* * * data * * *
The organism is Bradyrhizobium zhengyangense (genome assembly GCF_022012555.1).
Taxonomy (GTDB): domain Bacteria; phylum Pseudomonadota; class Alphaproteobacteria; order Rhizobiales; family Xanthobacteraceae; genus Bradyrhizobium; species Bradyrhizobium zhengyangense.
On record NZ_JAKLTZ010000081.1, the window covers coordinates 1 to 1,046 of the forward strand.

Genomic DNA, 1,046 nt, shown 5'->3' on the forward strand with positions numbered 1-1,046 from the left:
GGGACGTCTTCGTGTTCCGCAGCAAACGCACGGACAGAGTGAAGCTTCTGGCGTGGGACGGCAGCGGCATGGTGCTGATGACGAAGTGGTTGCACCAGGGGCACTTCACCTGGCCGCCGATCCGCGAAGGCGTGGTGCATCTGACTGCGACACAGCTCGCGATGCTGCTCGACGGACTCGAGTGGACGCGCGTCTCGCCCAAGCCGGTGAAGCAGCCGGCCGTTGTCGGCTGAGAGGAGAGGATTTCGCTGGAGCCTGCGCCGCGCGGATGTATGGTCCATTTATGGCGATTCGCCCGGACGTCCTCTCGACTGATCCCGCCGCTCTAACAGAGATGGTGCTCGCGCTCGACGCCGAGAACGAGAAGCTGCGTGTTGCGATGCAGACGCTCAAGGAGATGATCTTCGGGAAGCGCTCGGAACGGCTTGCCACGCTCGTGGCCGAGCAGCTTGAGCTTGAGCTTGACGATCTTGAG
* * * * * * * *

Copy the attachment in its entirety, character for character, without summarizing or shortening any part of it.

The organism is Bradyrhizobium zhengyangense (genome assembly GCF_022012555.1).
Taxonomy (GTDB): domain Bacteria; phylum Pseudomonadota; class Alphaproteobacteria; order Rhizobiales; family Xanthobacteraceae; genus Bradyrhizobium; species Bradyrhizobium zhengyangense.
On record NZ_JAKLTZ010000081.1, the window covers coordinates 1 to 1,046 of the forward strand.

Genomic DNA, 1,046 nt, shown 5'->3' on the forward strand with positions numbered 1-1,046 from the left:
GGGACGTCTTCGTGTTCCGCAGCAAACGCACGGACAGAGTGAAGCTTCTGGCGTGGGACGGCAGCGGCATGGTGCTGATGACGAAGTGGTTGCACCAGGGGCACTTCACCTGGCCGCCGATCCGCGAAGGCGTGGTGCATCTGACTGCGACACAGCTCGCGATGCTGCTCGACGGACTCGAGTGGACGCGCGTCTCGCCCAAGCCGGTGAAGCAGCCGGCCGTTGTCGGCTGAGAGGAGAGGATTTCGCTGGAGCCTGCGCCGCGCGGATGTATGGTCCATTTATGGCGATTCGCCCGGACGTCCTCTCGACTGATCCCGCCGCTCTAACAGAGATGGTGCTCGCGCTCGACGCCGAGAACGAGAAGCTGCGTGTTGCGATGCAGACGCTCAAGGAGATGATCTTCGGGAAGCGCTCGGAACGGCTTGCCACGCTCGTGGCCGAGCAGCTTGAGCTTGAGCTTGACGATCTTGAG